The third step in the prevention of pregnancy comes into play when couples decide to go ahead (or just go ahead) with sexual intercourse. In order to prevent it here, education in advance is needed about the methods and proper use of contraceptives. Regardless of your feelings about sex education, contraception and abortion, the bottom line is that your feelings mean absolutely nothing to couples at this point, no matter who you are.
Sex education in some form should begin at birth and go on continually in some form until the time of death. It certainly should not be restricted merely to one class in high school and a little talk by one parent around age 10 or 12. Open, frank, non-hostile and informed, two-way discussion about it should take place regularly at home and at school, and by this I don't mean the one-way outpouring of beliefs and opinions. I mean facts -- facts about how the human reproductive system works (mature, informed members of both sexes know in detail how both sexes' systems work), how contraception works (regardless of beliefs and preferences), and about all the feelings and emotions involved with sexual awareness.
Parents, please talk with your kids (not TO them or AT them), and for their own sake, listen to what they have to say without anger, criticism or judgment. If you can't do this, please get help. They're not only your kids, but you're their closest friends -- I hope. Teens, if you can't get any straight answers from your parents, please get your information or counseling from someone reliable. You'll do well by teen hotline numbers. They're in the phone book.
Of foremost importance is the information. Every adolescent and adult in this nation who ever expects to experience sexual intercourse any more than one time more than he or she will have children, must study about contraceptive methods, make a choice, and then make the arrangements to have that choice on-hand for when the time comes. (This CAN BE the so-called "rhythm method".) Why is it that such a rational, reasonable concept as this gets so much debate, especially when the Sex Ed curriculum in the schools is undergoing an update? The only debate that should occur is how to fit it all into 13 years of formal schooling in such a manner that the children can understand it, handle it emotionally, and discuss it rationally with parents and friends, and later on, their mates -- and eventually their own children. I should know -- I was a teen-ager myself ten years ago and I know what my own attitudes were back then. I know that I've developed a more mature attitude toward the subject through information and rational discussion.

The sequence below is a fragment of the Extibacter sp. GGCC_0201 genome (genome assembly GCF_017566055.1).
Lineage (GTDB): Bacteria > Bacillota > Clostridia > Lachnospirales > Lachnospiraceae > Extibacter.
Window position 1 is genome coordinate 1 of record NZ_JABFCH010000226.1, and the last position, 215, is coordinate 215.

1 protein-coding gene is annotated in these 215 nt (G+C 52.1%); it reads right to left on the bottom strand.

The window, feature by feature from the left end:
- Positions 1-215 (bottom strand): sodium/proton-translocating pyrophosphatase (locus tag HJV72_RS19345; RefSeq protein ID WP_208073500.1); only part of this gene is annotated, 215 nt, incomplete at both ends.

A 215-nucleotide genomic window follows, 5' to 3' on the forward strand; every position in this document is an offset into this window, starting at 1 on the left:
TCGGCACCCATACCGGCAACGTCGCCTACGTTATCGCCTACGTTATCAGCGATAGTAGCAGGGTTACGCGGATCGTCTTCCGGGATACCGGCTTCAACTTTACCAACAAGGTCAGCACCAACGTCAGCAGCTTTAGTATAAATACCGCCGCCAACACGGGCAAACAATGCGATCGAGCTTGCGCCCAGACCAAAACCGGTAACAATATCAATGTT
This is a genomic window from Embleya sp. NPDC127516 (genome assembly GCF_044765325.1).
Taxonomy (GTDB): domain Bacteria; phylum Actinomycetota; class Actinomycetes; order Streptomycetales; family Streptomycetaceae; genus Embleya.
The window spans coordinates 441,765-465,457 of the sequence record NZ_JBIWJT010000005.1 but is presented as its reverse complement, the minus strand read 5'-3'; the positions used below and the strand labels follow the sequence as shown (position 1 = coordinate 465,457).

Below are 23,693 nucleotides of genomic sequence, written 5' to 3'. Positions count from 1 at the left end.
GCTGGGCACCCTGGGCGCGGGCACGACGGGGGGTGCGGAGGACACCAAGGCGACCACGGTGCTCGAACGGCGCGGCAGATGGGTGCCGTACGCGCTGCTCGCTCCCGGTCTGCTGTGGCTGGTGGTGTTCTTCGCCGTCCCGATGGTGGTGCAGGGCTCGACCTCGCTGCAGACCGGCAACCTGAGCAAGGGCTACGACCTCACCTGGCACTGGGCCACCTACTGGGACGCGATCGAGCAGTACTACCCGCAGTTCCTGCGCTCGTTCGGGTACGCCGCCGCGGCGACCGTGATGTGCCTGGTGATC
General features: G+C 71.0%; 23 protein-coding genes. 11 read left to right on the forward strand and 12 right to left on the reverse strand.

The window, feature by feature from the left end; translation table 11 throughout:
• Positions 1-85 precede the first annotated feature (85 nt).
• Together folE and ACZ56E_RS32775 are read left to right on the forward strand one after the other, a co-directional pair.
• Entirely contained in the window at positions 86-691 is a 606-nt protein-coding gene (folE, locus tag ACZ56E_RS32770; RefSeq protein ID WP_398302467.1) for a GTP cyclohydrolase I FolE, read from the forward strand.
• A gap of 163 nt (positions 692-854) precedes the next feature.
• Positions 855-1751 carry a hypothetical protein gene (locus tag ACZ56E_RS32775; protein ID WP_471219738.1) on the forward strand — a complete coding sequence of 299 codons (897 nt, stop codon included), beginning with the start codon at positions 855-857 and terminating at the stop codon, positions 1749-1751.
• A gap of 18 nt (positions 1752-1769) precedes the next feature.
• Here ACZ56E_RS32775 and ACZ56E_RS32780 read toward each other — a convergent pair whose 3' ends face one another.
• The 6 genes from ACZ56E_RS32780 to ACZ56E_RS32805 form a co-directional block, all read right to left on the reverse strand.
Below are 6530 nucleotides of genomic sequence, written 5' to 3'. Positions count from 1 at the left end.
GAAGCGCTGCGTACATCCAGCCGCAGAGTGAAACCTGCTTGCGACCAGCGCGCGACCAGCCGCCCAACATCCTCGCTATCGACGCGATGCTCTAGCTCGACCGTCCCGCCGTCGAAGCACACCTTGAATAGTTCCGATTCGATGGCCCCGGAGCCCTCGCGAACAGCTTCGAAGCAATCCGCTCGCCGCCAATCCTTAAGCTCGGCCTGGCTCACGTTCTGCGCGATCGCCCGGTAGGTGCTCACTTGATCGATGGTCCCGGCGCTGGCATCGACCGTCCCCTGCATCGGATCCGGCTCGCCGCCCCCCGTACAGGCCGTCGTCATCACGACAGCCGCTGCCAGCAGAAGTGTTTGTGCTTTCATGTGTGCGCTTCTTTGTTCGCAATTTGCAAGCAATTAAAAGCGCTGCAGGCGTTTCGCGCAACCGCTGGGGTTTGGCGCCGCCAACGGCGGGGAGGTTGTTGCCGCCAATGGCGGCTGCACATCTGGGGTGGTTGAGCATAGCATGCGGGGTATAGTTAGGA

If it sounds like I'm overstating it, just keep in mind that the pro-life people consider this a life-and-death matter. Elimination of abortion via legislation is not a viable goal, given the current situation: Some people think abortion is murder, but many people do not. There is just too much controversy. Whether it is murder or not is irrelevant to the problem I am addressing here, the termination of pregnancies that can be prevented. Pregnancy prevention is the key, but a wholesale change in people's beliefs on many subjects is necessary in order to resolve this problem, let alone that of abortion itself.
By the mid-1990s, the children born after 1980 will be of reproductive age; hence, the time to educate them about the processes of fact-gathering and decision-making is now. For each of our own family members, the time to discuss these subjects is now. If you have teen-age family members, have them read this, for a start. The sooner we get started with such teaching and changes, the sooner that unwanted pregnancies can be avoided, and as a result, the sooner abortion can be eliminated.
Stuart M. Strickland
Original draft: March 1985
Last modification to this text: 1990
Four of the five final paragraphs appeared in the Greensburg Tribune-Review in April 1987.